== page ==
Seasoned Pros: Tips for New Instructors

kara and nate scuba diving PADI Divers

By Tara Bradley Connell

Sharing a love of diving with a new diver is one of the most rewarding experiences for a PADI Pro. And with knowledge and time, the lessons learned along the way are priceless. Here are some tips from PADI’s seasoned pros on how to create a successful and enjoyable career in diving.

Read Your Students

When Conrad Rucker, a PADI course director at Dive Georgia, learned to dive, it was with a steel 72, single-hose regulator, and a backpack. Since then, the gear requirements have gotten an upgrade, and he’s trained over 1,500 divers. For Rucker, focusing on the students and their different skill levels is his strongest piece of advice.

“Always put the students’ safety first,” he says. “Look out for the ‘weakest link’ of the group. Have fun. If you’re not enjoying it, your students probably aren’t, either.”

conrad rucker

It’s Never Too Late

Louise Kiyani, a PADI MSDT at Diveworld, located in Yorkshire, England, didn’t try diving until she was 38. In fact, she was terrified of open water areas. Thanks to her patient instructor, she found her footing.

“My very first dive was mind-blowing! All my fears vanished in an instant, and I was hooked – the poor guy couldn’t get rid of me for days after that,” she laughs.

Today, she has a dive center and has trained over 1,000 divers. For Kiyani, it’s all about taking your time.

“I overcame fear and pushed myself and have never been more surprised at my own ability and I’ve never looked back,” she said. “My advice would be don’t hesitate and choose carefully.  Teach what you love to do, stay focused and give your best. I firmly believe the rewards will come back at you tenfold.”

louise kiyani

Don’t Give Up

Made Partayasa has been diving since 1998, but it wasn’t until March 2019 that he took the next step and became a course director at Blue Corner Dive Lembongan in Bali. Today, he has trained almost 800 divers.

Partayasa says that it was the perseverance he learned from his family at Blue Corner Dive that helped him pass his Instructor Exam – even after he initially failed the physics and equipment segments.

“Cody saw ‘failure’ as a normal step, and worked tirelessly to help me succeed,” he says. “I never wanted to be an instructor because I was too afraid of my English and theory. Cody used to stay from 8 a.m. to 8 p.m. to help me learn it all. I could not have done it without the support and guidance from Cody, Andrew, and the Blue Corner Dive family.  I can now pass on that same support, patience, and understanding to every candidate I have.”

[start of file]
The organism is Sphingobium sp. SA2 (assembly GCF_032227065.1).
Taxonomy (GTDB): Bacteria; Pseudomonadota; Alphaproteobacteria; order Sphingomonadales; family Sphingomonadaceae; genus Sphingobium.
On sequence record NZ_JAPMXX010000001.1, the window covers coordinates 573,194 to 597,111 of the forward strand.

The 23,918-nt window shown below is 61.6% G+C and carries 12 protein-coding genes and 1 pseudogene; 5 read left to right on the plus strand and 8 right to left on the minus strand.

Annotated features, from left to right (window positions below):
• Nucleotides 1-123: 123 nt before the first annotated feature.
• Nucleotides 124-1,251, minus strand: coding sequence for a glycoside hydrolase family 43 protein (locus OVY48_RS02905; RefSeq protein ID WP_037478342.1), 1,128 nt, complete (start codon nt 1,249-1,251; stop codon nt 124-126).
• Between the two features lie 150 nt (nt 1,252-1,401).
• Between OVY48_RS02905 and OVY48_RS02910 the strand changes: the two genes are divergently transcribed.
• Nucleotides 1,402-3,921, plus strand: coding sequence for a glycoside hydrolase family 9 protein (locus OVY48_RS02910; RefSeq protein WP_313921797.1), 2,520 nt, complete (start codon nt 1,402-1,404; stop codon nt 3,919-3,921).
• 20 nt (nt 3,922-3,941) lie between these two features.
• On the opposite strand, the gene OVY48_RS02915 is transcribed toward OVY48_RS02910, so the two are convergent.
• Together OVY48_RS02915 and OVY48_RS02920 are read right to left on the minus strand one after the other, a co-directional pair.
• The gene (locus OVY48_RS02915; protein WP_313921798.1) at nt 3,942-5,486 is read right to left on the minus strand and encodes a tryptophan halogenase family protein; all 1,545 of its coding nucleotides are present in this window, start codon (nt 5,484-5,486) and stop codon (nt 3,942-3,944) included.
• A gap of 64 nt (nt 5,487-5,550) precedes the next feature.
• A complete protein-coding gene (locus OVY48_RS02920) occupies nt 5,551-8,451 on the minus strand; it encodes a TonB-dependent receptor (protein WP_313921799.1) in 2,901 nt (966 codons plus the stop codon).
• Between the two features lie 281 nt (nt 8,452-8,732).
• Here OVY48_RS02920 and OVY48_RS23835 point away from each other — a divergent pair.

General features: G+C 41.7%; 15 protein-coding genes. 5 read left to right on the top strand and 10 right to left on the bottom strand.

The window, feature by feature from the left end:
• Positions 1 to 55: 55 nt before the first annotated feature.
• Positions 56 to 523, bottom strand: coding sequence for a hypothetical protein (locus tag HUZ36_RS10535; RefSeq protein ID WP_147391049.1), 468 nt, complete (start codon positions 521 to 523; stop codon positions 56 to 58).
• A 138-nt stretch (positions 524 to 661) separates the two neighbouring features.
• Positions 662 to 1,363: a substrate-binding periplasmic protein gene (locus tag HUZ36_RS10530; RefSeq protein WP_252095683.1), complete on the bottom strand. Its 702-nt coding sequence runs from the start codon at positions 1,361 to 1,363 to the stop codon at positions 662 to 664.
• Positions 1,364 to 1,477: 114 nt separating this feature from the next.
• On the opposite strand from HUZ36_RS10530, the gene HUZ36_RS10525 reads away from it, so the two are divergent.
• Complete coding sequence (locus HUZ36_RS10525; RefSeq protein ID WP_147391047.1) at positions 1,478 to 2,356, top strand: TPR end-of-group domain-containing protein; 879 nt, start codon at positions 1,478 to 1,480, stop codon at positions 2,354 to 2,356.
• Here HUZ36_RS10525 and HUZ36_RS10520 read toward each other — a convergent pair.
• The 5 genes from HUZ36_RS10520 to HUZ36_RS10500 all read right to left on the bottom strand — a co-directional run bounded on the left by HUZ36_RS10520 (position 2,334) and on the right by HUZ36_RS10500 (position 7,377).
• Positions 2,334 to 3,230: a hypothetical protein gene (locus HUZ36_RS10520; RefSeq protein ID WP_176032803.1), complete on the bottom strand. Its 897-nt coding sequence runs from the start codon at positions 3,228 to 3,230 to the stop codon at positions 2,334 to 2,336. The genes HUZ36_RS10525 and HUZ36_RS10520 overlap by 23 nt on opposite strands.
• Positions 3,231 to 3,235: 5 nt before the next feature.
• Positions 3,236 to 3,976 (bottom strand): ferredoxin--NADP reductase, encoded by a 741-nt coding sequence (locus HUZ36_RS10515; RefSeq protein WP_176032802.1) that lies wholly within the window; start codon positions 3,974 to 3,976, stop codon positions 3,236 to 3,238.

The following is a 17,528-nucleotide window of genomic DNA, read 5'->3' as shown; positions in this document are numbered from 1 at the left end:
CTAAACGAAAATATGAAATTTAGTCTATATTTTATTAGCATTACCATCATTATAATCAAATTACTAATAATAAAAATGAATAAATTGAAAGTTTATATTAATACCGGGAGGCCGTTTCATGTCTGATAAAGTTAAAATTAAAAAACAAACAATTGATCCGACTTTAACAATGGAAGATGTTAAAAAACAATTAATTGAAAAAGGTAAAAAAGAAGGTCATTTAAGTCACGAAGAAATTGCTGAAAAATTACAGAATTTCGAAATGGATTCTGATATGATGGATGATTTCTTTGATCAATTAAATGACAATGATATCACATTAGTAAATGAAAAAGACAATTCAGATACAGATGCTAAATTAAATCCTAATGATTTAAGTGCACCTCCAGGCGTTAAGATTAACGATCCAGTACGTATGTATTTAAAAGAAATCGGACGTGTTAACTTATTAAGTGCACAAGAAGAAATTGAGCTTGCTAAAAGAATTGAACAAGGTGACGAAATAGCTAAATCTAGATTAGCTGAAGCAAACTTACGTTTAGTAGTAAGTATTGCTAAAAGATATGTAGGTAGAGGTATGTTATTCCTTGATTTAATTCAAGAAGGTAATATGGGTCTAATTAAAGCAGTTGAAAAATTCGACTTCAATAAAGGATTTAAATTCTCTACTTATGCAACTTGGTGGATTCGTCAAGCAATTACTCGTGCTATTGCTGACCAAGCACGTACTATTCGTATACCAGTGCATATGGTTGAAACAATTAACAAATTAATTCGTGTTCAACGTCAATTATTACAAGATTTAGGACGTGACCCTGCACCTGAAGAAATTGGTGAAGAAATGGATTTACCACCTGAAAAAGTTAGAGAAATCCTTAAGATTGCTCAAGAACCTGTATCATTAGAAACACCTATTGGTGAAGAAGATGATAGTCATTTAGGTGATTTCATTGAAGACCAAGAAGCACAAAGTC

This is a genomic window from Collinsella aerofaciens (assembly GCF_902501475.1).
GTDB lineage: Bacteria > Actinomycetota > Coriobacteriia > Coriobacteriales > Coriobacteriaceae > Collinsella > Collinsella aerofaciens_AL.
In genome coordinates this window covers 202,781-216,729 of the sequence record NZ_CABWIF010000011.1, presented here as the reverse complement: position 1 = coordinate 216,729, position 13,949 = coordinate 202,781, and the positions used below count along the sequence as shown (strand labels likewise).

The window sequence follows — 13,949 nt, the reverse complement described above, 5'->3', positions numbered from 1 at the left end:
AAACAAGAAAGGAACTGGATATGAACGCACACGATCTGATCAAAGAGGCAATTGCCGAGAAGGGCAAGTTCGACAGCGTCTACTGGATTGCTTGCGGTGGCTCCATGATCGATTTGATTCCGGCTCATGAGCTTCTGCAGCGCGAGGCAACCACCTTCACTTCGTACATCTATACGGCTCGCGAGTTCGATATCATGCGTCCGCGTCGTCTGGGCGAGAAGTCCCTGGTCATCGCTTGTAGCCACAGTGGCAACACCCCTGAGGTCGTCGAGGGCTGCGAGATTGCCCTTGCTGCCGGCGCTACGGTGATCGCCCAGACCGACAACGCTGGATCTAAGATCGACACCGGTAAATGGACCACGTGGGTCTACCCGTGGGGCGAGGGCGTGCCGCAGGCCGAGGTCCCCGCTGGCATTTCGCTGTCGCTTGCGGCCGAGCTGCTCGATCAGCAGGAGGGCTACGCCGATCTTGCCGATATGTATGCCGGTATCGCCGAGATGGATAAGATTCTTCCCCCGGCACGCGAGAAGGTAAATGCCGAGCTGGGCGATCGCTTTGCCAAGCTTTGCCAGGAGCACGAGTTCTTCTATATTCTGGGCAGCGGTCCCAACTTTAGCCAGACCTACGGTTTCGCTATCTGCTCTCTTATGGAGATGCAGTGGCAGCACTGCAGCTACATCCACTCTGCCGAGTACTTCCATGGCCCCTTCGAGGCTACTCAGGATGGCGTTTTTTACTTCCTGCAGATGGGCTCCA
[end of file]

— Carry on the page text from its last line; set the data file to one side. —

Made Partayasa

Build Your Logbook

In 1990, Simon Hotchkin tried diving on a fluke while on holiday. Today, he is a PADI Master Instructor and owns Stellare Divers, in Lincolnshire, England. For Hotchkin, and his 900-some student certifications, it’s about gaining exposure to a variety of different dive conditions.

“Get loads of diving experience in as many different places and environments as possible,” he says. “Once you have a ton of experience and are a rounded diver, then become a PADI Pro, give something back, help others see the amazing things that you have, and share your passion.”

Simon Hotchkin

Passion = Success

PADI course director Anna Schmitz always thought she’d end up teaching or working in the medical field, but the second she tried diving that all went out the window.

“I put a regulator in my mouth — and everything changed! Buy hey! I am a teacher, and I love dive medicine!”

Through her diving career, she’s trained 1,464 professionals and owns Emerald Coast Scuba. In addition to their regular diving curriculum, her team focuses on their Wounded Warrior and SEAL team programs. For Schmitz, the most important thing to remember when building a successful career in diving is to enjoy it.

Anna Schmitz

“Teach what you love — and the joy (and money) will follow!”

Dieter Steinbrich, a PADI MSDT and operation manager for Dune Atlantis Bali, based in Sanur,  agrees.

“Follow your dream and learn as much as you can,” he says.

Dieter Steinbrich

Dream Big

Restunning Sandini is not only the IDC Manager of Two Fish Divers Indonesia, but she was also the first female Indonesian PADI course director.